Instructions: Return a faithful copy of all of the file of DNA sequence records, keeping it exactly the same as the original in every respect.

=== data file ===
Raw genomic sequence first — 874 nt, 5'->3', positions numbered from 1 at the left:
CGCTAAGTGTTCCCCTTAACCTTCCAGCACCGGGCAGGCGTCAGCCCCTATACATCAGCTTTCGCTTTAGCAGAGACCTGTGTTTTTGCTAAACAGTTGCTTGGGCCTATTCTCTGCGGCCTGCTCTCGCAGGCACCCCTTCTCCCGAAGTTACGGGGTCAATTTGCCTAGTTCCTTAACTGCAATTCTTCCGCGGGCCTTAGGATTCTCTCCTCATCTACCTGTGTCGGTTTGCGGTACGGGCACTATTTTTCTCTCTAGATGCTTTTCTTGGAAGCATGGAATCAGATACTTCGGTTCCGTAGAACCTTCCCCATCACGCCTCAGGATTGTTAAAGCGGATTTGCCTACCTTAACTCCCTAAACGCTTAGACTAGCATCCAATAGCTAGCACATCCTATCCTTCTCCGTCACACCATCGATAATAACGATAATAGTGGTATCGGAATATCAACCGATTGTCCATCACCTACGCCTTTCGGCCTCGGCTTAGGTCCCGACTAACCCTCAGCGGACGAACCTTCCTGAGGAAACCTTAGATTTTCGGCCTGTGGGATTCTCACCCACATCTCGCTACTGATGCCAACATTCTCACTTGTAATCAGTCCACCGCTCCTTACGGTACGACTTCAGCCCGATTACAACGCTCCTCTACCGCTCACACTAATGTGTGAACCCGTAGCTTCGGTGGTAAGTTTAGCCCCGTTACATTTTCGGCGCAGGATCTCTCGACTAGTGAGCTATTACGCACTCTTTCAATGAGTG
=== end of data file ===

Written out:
Raw genomic sequence first — 874 nt, 5'->3', positions numbered from 1 at the left:
CGCTAAGTGTTCCCCTTAACCTTCCAGCACCGGGCAGGCGTCAGCCCCTATACATCAGCTTTCGCTTTAGCAGAGACCTGTGTTTTTGCTAAACAGTTGCTTGGGCCTATTCTCTGCGGCCTGCTCTCGCAGGCACCCCTTCTCCCGAAGTTACGGGGTCAATTTGCCTAGTTCCTTAACTGCAATTCTTCCGCGGGCCTTAGGATTCTCTCCTCATCTACCTGTGTCGGTTTGCGGTACGGGCACTATTTTTCTCTCTAGATGCTTTTCTTGGAAGCATGGAATCAGATACTTCGGTTCCGTAGAACCTTCCCCATCACGCCTCAGGATTGTTAAAGCGGATTTGCCTACCTTAACTCCCTAAACGCTTAGACTAGCATCCAATAGCTAGCACATCCTATCCTTCTCCGTCACACCATCGATAATAACGATAATAGTGGTATCGGAATATCAACCGATTGTCCATCACCTACGCCTTTCGGCCTCGGCTTAGGTCCCGACTAACCCTCAGCGGACGAACCTTCCTGAGGAAACCTTAGATTTTCGGCCTGTGGGATTCTCACCCACATCTCGCTACTGATGCCAACATTCTCACTTGTAATCAGTCCACCGCTCCTTACGGTACGACTTCAGCCCGATTACAACGCTCCTCTACCGCTCACACTAATGTGTGAACCCGTAGCTTCGGTGGTAAGTTTAGCCCCGTTACATTTTCGGCGCAGGATCTCTCGACTAGTGAGCTATTACGCACTCTTTCAATGAGTG